The actual filtering of the oil is done by a barrel-shaped wire element 33 comprising 208 vertical wires per inch of circumference, each 15 about ve-thousandths of an inch in diameter and interwoven with 16 horizontal wires per inch vertically about seven-thousandths of an linch in diameter. Both Monel metal and phosphor bronze have been found satisfactory in use and, of course, other metals may be used.
In making this lter element a rectangular blank 34 (Fig. 4) is cut from a sheet and the Acorners 35 are beveled. The edges 36, 31 and 38, vare dipped rst in llux and then in molten solder,
the blank is rolled about a mandrel 39 and the edges 36 and 40 brought into overlapping relation on an aluminum strip 4I, after which they are soldered by applying heat and pressure, as by running a heavy soldering iron along the overlapping edges.
The ends of the barrel thus formed are sealed with two sheet metal heads 42 and 43, by folding the marginal portion, as best shown in Fig. 2, to grip what was formerly the edge portions 3 31, 38. The solder that has beenl picked up on these edge portions forms beads 44 and 45.`
When the screen is being assembled with the heads, the outer anges 46 and 4,1 are spaced bent to the position shown in Fig. 2 by rolling along the area indicated by 50, which has the eect of folding the sheet metal about the soldered bead and leaving the edge 5l slightly spaced from the screen so that there will be no danger of cutting.A The joint thus' formed is'V practically-'a seal against the passage of oil, orv at least against the passage of any foreign matter sought to be excluded.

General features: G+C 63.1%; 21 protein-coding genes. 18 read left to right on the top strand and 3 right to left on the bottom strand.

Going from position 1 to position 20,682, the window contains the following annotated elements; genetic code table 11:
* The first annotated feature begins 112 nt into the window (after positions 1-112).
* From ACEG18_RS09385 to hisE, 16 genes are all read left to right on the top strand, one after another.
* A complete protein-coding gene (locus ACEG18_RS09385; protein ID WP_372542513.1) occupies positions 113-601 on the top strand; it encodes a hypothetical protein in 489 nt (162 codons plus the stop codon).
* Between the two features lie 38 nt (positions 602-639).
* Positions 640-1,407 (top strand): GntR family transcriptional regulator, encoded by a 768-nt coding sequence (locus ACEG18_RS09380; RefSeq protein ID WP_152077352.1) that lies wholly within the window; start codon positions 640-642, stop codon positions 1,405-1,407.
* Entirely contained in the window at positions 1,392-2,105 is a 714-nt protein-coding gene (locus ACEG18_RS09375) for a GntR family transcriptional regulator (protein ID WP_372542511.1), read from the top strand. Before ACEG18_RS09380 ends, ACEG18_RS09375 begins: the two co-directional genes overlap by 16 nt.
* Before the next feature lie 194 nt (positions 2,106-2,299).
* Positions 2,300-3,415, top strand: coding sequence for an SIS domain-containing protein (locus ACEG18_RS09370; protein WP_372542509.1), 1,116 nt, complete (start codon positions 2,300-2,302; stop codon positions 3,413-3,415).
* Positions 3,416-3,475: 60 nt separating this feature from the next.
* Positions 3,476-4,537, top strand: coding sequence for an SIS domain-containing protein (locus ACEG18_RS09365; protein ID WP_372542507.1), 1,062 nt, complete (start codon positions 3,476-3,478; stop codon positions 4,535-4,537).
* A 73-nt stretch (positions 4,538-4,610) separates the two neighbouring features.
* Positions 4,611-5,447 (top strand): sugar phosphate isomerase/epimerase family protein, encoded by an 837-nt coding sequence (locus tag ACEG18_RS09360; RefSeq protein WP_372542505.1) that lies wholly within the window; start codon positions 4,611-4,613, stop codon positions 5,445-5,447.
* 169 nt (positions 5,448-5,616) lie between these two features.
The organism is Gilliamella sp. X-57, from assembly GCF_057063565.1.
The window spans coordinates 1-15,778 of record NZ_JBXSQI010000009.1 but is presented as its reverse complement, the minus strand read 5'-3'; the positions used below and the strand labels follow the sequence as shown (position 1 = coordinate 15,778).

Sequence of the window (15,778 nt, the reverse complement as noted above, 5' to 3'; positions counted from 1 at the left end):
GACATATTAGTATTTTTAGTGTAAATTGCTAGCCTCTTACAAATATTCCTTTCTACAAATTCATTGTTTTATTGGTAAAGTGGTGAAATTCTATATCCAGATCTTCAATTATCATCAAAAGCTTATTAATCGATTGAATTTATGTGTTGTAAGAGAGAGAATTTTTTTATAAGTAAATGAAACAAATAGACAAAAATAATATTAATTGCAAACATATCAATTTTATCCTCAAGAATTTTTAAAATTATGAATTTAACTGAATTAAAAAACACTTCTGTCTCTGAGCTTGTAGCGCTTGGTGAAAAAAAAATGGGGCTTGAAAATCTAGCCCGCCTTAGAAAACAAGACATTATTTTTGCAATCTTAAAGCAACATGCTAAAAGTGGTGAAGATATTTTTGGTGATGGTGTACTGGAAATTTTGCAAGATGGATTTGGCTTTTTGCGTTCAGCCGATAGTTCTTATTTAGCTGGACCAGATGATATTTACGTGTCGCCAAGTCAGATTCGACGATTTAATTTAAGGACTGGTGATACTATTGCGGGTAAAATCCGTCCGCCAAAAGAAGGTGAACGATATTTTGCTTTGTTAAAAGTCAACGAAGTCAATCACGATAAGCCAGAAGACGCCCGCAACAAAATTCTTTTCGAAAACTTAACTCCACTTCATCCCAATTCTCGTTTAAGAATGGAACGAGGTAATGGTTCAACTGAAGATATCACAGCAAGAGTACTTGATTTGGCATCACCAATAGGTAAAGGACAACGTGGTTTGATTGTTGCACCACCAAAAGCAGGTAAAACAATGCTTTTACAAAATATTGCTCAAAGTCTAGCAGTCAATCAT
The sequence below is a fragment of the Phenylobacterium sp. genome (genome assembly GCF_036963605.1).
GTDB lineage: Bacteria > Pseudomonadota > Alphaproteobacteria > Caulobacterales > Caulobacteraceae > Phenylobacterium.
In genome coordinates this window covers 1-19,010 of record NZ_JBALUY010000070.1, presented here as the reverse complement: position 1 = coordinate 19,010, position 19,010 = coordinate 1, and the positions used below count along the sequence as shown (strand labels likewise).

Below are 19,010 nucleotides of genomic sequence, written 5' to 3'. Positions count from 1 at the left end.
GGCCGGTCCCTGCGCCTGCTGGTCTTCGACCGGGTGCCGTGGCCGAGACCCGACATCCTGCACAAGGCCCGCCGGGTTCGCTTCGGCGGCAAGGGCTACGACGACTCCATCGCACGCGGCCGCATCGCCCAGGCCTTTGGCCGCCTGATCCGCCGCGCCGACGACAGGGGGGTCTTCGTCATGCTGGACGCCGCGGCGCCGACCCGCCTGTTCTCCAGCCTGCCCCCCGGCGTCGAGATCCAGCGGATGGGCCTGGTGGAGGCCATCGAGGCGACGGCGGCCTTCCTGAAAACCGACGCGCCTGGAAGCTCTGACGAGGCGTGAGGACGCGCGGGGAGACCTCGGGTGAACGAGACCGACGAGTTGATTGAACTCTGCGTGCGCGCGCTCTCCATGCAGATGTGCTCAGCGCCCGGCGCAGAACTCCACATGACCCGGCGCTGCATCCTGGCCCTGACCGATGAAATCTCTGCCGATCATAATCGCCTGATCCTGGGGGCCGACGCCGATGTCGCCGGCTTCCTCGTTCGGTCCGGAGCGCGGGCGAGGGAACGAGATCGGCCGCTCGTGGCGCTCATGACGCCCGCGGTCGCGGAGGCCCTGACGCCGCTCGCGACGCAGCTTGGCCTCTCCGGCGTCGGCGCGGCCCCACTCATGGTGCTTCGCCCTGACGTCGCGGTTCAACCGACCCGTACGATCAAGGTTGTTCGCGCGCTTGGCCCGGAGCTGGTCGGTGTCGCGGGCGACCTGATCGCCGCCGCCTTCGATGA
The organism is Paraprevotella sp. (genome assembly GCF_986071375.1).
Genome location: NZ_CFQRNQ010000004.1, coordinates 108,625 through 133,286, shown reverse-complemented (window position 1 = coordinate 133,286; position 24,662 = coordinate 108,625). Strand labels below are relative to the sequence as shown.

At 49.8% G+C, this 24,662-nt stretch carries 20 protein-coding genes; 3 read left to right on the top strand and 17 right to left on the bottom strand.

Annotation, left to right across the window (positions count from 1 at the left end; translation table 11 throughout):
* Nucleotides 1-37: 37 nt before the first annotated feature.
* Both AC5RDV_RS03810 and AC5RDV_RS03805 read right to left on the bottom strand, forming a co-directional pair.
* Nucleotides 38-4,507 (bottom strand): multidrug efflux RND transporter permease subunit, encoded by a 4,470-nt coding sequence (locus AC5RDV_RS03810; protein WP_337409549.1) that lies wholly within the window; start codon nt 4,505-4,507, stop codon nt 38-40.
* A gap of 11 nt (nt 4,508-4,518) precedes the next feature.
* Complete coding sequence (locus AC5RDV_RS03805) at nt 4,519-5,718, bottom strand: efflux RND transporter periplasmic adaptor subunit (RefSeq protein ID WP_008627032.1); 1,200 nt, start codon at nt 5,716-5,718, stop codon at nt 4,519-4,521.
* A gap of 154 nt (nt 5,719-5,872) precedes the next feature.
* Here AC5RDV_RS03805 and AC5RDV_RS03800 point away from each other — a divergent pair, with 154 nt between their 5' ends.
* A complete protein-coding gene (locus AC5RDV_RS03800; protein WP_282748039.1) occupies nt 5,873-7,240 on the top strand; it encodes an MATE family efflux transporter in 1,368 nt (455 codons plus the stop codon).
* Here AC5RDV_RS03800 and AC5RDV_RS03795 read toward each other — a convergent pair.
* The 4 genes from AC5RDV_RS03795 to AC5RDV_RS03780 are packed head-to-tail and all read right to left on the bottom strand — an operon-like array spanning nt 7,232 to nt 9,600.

'Ihe heads 42 and 43 are held in proper spaced relation by disks 52 and 53 of 12 gauge sheet steel threaded on the sleeve I9. In the process of assembly, disk 52 isfthreaded on the sleeve and locked by the nut 54.. A nut 55 is threaded Qn the lower end of the sleeve and run down against the inner portion of the head 43 andv clamped' by a nut 56.
'I'he tube I9-, and parts assembled thereon, forms a unit to be sold in commerce and assembled in suitable casings, which is accomplished in the instance shown by screwing the lower end of the sleeve into the bore I8, emplacing the shell, and screwing up the cap nut 22.
In operation the oil enters through the inlet 24 and passes into the shell, filters through the wire element 33, runs through the openings 20 Cil into the tube I9, and passes to the outlet 21, provided, of course, it is not too viscous to filter, in which case the ball 29 will rise and the fiow will be shunted directly from the linlet to the outlet.
.In the normal operation, however, with oil in the usual temperatures of service, all ow will be through the alter. The so1ia\matr wm, of course, collect against the wires forming the lter element and there will be an appreciable pressure from without, tending to collapse it. This tendency is resisted in the present instance by a grating 59 formed of 9 gauge steel wire wound in a helix with the convolutions 11g" on centers.